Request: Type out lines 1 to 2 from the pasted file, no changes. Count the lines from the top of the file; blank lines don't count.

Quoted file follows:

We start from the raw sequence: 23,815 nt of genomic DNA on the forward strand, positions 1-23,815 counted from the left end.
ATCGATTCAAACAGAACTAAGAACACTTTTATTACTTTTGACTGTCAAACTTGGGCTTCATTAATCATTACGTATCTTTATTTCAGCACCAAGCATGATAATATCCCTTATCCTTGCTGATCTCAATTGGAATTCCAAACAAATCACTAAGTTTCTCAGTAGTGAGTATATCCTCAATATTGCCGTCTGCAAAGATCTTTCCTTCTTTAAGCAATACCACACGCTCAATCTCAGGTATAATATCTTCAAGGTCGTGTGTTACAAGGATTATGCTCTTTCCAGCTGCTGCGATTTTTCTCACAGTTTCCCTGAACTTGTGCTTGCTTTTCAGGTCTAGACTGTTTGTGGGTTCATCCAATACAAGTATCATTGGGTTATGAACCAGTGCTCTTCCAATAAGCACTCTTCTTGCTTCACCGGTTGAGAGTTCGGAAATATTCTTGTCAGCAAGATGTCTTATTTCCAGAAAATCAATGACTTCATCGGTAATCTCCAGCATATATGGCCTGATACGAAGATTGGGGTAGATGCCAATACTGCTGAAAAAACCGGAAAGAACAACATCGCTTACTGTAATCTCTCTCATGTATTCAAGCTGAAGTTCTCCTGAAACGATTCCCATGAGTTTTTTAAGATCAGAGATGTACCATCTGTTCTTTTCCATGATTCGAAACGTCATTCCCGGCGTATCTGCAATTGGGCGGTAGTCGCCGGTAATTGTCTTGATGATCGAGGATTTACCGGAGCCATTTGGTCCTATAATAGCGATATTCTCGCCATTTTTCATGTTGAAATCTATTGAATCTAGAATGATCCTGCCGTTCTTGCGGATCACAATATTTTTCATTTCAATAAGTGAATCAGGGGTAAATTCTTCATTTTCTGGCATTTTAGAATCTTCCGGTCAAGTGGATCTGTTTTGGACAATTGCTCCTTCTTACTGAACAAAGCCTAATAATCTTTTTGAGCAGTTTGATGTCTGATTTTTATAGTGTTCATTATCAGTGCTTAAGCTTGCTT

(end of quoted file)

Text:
We start from the raw sequence: 23,815 nt of genomic DNA on the forward strand, positions 1-23,815 counted from the left end.
ATCGATTCAAACAGAACTAAGAACACTTTTATTACTTTTGACTGTCAAACTTGGGCTTCATTAATCATTACGTATCTTTATTTCAGCACCAAGCATGATAATATCCCTTATCCTTGCTGATCTCAATTGGAATTCCAAACAAATCACTAAGTTTCTCAGTAGTGAGTATATCCTCAATATTGCCGTCTGCAAAGATCTTTCCTTCTTTAAGCAATACCACACGCTCAATCTCAGGTATAATATCTTCAAGGTCGTGTGTTACAAGGATTATGCTCTTTCCAGCTGCTGCGATTTTTCTCACAGTTTCCCTGAACTTGTGCTTGCTTTTCAGGTCTAGACTGTTTGTGGGTTCATCCAATACAAGTATCATTGGGTTATGAACCAGTGCTCTTCCAATAAGCACTCTTCTTGCTTCACCGGTTGAGAGTTCGGAAATATTCTTGTCAGCAAGATGTCTTATTTCCAGAAAATCAATGACTTCATCGGTAATCTCCAGCATATATGGCCTGATACGAAGATTGGGGTAGATGCCAATACTGCTGAAAAAACCGGAAAGAACAACATCGCTTACTGTAATCTCTCTCATGTATTCAAGCTGAAGTTCTCCTGAAACGATTCCCATGAGTTTTTTAAGATCAGAGATGTACCATCTGTTCTTTTCCATGATTCGAAACGTCATTCCCGGCGTATCTGCAATTGGGCGGTAGTCGCCGGTAATTGTCTTGATGATCGAGGATTTACCGGAGCCATTTGGTCCTATAATAGCGATATTCTCGCCATTTTTCATGTTGAAATCTATTGAATCTAGAATGATCCTGCCGTTCTTGCGGATCACAATATTTTTCATTTCAATAAGTGAATCAGGGGTAAATTCTTCATTTTCTGGCATTTTAGAATCTTCCGGTCAAGTGGATCTGTTTTGGACAATTGCTCCTTCTTACTGAACAAAGCCTAATAATCTTTTTGAGCAGTTTGATGTCTGATTTTTATAGTGTTCATTATCAGTGCTTAAGCTTGCTT